© 2015 The Texas Lawbook.
By Mark Curriden
(Feb. 24) – Robert Hart received a frantic call in 2002 from his 78-year-old mother in Rhode Island.
“Are you okay? Do you still have a job?” she inquired.
Confused, Hart asked his mom what she was talking about.
“I just saw on the news that Mark is now working at Dairy Queen,” she said. “What happened?”
Hart assured his mom that his boss, billionaire entrepreneur Mark Cuban, was working at Dairy Queen – not because he had lost all his money – but for publicity reasons.
“My job is safe, mom,” he said. “And Mark is doing okay, too.”
Hart has one of the coolest – and most challenging – jobs in the legal profession. For the past 15 years, he has been the general counsel and executive vice president of Mark Cuban Companies, which encompasses nine separate operations comprising of more than 100 business entities.
One day, he’s handling the legal paperwork from Cuban’s $41 million purchase of an airplane on the Internet – still believed to be the largest single business transaction ever made over the Web – and negotiating contract terms with Mavericks coach Rick Carlisle. The next day, he’s doing transactional work to help Cuban buy a movie theater chain, acquire an oil and gas services company or start a cable TV network.
On the litigation side, Hart hired and managed the outside legal teams that successfully beat back allegations of mismanagement of the Mavericks by Ross Perot, Jr. and defended Cuban from charges brought by the U.S. Securities and Exchange Commission that he committed insider trading.
And don’t forget Shark Tank.
“Yes, there is Shark Tank,” Hart says, revealing his New England accent with the silent “r.”
“There was a time when I would tell people I work for Mark Cuban and they would think Mavericks basketball right away,” he says. “Not anymore. It’s all Shark Tank. Even little old ladies and young kids love Mark on Shark Tank.”
Hart says the TV series generates so much legal work that he had to hire a full-time lawyer just to supervise the transactions and investments.
“Robert has just about every business lawyer’s dream job,” says Tom Melsheimer, a partner at Fish & Richardson. “He is Mark’s right hand man and one of his most trusted advisers. Robert is in the middle of so many of Mark’s fascinating ventures in sports, entertainment, technology and venture capital investments.”
A graduate of the SMU Dedman School of Law, Hart says he learns something new just about every day working with Cuban because the billionaire is always venturing into something new and different.
“Mark goes at a very fast pace,” he says. “He’s out there everywhere. He’s very active in many of his businesses. Mark is always evolving, always thinking.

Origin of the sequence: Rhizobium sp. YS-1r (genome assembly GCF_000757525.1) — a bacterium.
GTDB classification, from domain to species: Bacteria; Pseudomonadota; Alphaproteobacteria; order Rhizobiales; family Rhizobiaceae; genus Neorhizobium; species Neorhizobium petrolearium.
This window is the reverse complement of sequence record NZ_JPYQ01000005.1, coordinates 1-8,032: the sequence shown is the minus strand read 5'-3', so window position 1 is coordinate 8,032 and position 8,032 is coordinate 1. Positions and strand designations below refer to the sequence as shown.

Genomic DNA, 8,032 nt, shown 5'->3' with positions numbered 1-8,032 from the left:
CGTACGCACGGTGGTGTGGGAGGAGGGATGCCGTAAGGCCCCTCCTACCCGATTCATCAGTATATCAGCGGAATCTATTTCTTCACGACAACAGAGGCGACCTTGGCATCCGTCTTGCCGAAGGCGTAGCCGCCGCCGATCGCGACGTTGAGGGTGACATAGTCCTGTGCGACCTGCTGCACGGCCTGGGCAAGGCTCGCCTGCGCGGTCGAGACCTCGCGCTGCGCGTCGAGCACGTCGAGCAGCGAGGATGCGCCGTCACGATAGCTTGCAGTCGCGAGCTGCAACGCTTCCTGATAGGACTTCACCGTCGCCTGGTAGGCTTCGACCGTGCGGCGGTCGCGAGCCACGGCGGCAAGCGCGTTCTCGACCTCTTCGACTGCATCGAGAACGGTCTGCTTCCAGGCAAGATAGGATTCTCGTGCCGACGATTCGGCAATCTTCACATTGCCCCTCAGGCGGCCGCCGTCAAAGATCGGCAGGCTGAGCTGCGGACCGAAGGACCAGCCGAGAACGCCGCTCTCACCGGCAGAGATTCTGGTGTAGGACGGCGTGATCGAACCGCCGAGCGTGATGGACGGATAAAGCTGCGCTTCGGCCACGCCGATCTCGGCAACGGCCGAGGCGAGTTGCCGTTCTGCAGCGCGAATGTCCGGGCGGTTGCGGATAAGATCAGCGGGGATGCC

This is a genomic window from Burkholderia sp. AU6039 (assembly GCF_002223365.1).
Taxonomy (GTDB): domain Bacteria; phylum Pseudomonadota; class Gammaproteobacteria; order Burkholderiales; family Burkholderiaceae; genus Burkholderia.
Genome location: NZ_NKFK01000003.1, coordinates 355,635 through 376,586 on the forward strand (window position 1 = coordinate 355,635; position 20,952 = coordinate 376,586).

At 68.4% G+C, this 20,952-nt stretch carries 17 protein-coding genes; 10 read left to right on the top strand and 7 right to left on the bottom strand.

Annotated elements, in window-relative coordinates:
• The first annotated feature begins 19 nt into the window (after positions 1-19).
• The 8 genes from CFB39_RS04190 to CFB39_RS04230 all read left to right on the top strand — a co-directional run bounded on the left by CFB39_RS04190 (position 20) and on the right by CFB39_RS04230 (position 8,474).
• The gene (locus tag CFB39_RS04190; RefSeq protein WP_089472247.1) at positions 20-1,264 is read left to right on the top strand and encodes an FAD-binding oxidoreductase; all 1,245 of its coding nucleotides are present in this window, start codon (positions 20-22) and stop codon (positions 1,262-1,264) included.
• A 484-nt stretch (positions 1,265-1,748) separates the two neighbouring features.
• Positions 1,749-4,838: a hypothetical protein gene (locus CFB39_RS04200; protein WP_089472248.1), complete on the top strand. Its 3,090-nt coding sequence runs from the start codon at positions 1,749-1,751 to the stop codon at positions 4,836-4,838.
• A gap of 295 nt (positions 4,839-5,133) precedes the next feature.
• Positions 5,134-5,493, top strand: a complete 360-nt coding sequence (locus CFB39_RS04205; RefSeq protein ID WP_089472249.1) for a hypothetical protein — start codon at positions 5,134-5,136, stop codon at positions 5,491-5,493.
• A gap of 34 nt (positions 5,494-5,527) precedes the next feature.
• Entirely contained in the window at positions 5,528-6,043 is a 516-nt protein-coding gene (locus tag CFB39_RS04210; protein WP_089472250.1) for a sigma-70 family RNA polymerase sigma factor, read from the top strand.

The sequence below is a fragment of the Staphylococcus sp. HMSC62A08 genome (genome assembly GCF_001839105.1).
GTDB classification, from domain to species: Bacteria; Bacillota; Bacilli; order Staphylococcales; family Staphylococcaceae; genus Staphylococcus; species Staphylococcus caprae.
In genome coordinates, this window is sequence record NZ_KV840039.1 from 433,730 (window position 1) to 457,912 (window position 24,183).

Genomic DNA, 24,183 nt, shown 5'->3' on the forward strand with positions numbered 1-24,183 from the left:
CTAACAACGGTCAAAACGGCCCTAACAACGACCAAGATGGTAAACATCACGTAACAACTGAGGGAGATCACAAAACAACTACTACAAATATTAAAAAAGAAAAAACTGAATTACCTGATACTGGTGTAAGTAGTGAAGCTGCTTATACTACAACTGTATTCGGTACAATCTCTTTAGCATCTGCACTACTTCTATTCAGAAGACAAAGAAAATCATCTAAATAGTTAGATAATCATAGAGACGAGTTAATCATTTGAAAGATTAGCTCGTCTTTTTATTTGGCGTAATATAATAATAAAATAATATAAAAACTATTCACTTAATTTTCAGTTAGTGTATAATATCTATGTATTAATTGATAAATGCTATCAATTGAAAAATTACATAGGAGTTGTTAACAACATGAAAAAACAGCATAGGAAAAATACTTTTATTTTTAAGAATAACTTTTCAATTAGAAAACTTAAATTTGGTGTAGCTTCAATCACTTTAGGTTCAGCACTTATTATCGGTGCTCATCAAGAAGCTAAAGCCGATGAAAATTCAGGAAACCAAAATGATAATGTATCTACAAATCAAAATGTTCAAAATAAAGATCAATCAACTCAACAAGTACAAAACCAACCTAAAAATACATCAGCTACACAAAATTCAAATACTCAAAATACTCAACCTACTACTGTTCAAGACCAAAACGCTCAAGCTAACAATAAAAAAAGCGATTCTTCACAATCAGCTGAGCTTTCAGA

“When I was a little kid, my parents complained I took on too many tasks and had too many irons in the fire,” he says. “I’ve always been a multi-tasker, and that has been a great strength in working for Mark.”
Hart says his job is part lawyer, part businessman and part adviser.
“My job is to be his backstop,” Hart says. “I fill in the holes behind him. I’m here to help Mark do what he does best, but to make sure that he avoids legal pitfalls. I’m there to provide caution but also solutions. My job is not always just saying no.”
Cuban, in an interview with The Texas Lawbook, laughs.
“It sure as hell feels sometimes like all Robert does is tell me no,” Cuban says. “Robert does a great job. We’ve been good friends forever. We’ve come to learn each other. He’s at my house as much as I am, maybe more.
“His job is to be super conservative and to piss me off a lot of times, but also to protect me,” he says. “That’s his job and he’s great at it. A lot of things would be a lot more difficult for me if not for Robert. Here’s the thing: When I don’t follow Robert’s advice, it usually bites me in the ass.”
Melsheimer says Hart is the perfect GC for Cuban.
“Because Mark is so smart and aggressive, he could be a true headache for most lawyers,” Melsheimer says. “But Robert is also very smart and he has the perfect temperament to understand and advise Mark. Robert is very understated and Mark Cuban knows Robert is always thinking and acting in Mark’s best interest.”
Cuban admits that he doesn’t always make it easy for Hart.
“Do I like dealing with lawyers? No. I hate it,” Cuban says. “I absolutely hate it. We’ve become such a litigious society that it is a huge drain on productivity.
“Lawyers may be Satan,” he continues, “but Robert is my Satan and I trust him completely. He’s not only a trusted adviser, he’s a good friend.”
Hart says Cuban particularly hates patent litigation because he believes it infringes on technological advancements and entrepreneurialism.
“Patent trolls really piss Mark off,” Hart says. “But the great thing about Mark is that he is willing to stand on principle and fight, even though taking a stand is often very expensive with legal fees.”
Hart’s relationship with Cuban actually goes back three decades. He was an associate at Bracewell & Giuliani when he met Cuban at a party in 1987. The future billionaire said he needed legal assistance.